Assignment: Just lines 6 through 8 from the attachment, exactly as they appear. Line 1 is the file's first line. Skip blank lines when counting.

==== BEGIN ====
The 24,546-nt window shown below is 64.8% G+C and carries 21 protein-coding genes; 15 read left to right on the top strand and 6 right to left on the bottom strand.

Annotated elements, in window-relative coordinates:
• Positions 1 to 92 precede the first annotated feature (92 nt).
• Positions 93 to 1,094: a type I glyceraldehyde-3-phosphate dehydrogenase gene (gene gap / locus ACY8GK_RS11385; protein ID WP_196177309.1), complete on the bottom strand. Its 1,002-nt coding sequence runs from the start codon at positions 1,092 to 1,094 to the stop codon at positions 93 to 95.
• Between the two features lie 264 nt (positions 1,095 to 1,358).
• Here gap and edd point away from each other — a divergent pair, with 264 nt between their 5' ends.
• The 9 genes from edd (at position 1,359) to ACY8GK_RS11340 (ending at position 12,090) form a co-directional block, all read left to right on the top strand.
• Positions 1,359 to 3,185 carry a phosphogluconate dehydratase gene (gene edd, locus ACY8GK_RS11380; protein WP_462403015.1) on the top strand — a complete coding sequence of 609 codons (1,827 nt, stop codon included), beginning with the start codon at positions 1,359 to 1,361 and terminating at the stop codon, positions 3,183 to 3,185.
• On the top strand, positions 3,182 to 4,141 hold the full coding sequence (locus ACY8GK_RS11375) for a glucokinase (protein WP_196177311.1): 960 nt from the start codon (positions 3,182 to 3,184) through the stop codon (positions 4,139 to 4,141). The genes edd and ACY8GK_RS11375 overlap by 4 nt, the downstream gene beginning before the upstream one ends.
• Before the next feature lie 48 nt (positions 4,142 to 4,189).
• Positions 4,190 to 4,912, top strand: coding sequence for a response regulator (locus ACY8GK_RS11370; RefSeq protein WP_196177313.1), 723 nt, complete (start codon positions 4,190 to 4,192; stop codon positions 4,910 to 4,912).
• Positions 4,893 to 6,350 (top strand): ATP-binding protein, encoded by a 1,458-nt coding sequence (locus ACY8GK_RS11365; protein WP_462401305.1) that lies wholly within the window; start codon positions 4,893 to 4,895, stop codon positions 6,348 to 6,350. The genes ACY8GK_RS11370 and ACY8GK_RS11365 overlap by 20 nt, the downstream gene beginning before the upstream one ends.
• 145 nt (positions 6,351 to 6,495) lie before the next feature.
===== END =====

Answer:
• Here gap and edd point away from each other — a divergent pair, with 264 nt between their 5' ends.
• The 9 genes from edd (at position 1,359) to ACY8GK_RS11340 (ending at position 12,090) form a co-directional block, all read left to right on the top strand.
• Positions 1,359 to 3,185 carry a phosphogluconate dehydratase gene (gene edd, locus ACY8GK_RS11380; protein WP_462403015.1) on the top strand — a complete coding sequence of 609 codons (1,827 nt, stop codon included), beginning with the start codon at positions 1,359 to 1,361 and terminating at the stop codon, positions 3,183 to 3,185.